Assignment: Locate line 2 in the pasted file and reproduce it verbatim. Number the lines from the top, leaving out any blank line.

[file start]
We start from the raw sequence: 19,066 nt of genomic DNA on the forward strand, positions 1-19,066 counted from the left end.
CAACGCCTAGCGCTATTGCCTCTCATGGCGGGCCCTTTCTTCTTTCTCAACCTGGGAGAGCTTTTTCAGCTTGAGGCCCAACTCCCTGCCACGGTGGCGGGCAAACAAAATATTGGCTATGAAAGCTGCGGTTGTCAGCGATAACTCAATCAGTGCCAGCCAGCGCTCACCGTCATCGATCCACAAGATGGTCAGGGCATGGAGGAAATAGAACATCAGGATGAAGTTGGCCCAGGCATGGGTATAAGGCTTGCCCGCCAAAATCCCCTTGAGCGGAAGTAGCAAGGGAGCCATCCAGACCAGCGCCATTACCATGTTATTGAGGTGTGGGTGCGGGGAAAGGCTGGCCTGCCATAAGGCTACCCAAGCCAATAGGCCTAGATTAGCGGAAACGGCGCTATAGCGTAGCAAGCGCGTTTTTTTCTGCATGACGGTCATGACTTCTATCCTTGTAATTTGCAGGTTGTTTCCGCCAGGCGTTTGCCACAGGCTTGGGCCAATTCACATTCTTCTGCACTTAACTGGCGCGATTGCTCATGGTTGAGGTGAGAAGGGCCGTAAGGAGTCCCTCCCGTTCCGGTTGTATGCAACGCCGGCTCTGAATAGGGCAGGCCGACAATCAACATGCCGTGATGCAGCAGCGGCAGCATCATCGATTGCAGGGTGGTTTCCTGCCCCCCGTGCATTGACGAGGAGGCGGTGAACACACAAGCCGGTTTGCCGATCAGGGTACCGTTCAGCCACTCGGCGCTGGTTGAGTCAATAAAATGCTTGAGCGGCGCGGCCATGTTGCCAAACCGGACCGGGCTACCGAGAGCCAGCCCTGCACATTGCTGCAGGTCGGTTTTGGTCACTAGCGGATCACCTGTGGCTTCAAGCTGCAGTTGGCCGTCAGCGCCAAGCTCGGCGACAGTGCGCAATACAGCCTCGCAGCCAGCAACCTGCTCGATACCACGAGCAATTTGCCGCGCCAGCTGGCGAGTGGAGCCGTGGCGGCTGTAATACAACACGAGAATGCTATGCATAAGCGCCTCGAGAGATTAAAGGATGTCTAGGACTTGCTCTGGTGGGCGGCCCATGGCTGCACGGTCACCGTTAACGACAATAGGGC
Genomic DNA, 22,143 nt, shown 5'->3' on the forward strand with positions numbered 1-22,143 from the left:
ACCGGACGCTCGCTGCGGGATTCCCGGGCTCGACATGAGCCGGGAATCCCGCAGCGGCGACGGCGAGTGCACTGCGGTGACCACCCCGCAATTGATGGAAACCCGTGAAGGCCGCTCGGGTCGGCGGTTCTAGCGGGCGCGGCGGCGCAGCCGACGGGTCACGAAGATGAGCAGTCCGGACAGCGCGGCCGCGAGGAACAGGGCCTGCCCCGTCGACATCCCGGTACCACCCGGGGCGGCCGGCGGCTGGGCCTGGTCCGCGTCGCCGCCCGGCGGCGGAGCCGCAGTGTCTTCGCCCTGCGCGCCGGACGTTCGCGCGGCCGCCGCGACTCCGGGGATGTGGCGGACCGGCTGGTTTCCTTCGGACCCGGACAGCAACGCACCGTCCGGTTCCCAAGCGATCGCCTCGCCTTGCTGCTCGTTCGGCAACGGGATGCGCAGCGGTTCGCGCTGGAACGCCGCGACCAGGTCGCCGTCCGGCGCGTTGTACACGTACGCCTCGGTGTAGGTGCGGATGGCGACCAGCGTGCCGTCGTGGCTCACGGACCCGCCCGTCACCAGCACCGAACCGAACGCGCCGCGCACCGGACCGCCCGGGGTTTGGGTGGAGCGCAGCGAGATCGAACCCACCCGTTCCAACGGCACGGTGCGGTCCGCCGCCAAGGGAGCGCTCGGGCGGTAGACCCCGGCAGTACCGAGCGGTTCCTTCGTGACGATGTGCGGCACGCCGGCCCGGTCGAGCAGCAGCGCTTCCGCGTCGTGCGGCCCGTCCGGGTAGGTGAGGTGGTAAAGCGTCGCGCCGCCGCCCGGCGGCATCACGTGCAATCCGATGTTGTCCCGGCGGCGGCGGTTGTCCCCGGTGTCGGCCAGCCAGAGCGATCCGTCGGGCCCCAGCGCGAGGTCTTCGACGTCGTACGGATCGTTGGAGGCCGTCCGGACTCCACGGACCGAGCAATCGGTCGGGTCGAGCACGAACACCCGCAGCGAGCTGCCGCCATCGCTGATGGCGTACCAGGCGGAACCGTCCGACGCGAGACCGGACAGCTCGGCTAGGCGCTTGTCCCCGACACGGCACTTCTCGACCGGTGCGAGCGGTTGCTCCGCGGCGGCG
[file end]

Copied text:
CAACGCCTAGCGCTATTGCCTCTCATGGCGGGCCCTTTCTTCTTTCTCAACCTGGGAGAGCTTTTTCAGCTTGAGGCCCAACTCCCTGCCACGGTGGCGGGCAAACAAAATATTGGCTATGAAAGCTGCGGTTGTCAGCGATAACTCAATCAGTGCCAGCCAGCGCTCACCGTCATCGATCCACAAGATGGTCAGGGCATGGAGGAAATAGAACATCAGGATGAAGTTGGCCCAGGCATGGGTATAAGGCTTGCCCGCCAAAATCCCCTTGAGCGGAAGTAGCAAGGGAGCCATCCAGACCAGCGCCATTACCATGTTATTGAGGTGTGGGTGCGGGGAAAGGCTGGCCTGCCATAAGGCTACCCAAGCCAATAGGCCTAGATTAGCGGAAACGGCGCTATAGCGTAGCAAGCGCGTTTTTTTCTGCATGACGGTCATGACTTCTATCCTTGTAATTTGCAGGTTGTTTCCGCCAGGCGTTTGCCACAGGCTTGGGCCAATTCACATTCTTCTGCACTTAACTGGCGCGATTGCTCATGGTTGAGGTGAGAAGGGCCGTAAGGAGTCCCTCCCGTTCCGGTTGTATGCAACGCCGGCTCTGAATAGGGCAGGCCGACAATCAACATGCCGTGATGCAGCAGCGGCAGCATCATCGATTGCAGGGTGGTTTCCTGCCCCCCGTGCATTGACGAGGAGGCGGTGAACACACAAGCCGGTTTGCCGATCAGGGTACCGTTCAGCCACTCGGCGCTGGTTGAGTCAATAAAATGCTTGAGCGGCGCGGCCATGTTGCCAAACCGGACCGGGCTACCGAGAGCCAGCCCTGCACATTGCTGCAGGTCGGTTTTGGTCACTAGCGGATCACCTGTGGCTTCAAGCTGCAGTTGGCCGTCAGCGCCAAGCTCGGCGACAGTGCGCAATACAGCCTCGCAGCCAGCAACCTGCTCGATACCACGAGCAATTTGCCGCGCCAGCTGGCGAGTGGAGCCGTGGCGGCTGTAATACAACACGAGAATGCTATGCATAAGCGCCTCGAGAGATTAAAGGATGTCTAGGACTTGCTCTGGTGGGCGGCCCATGGCTGCACGGTCACCGTTAACGACAATAGGGC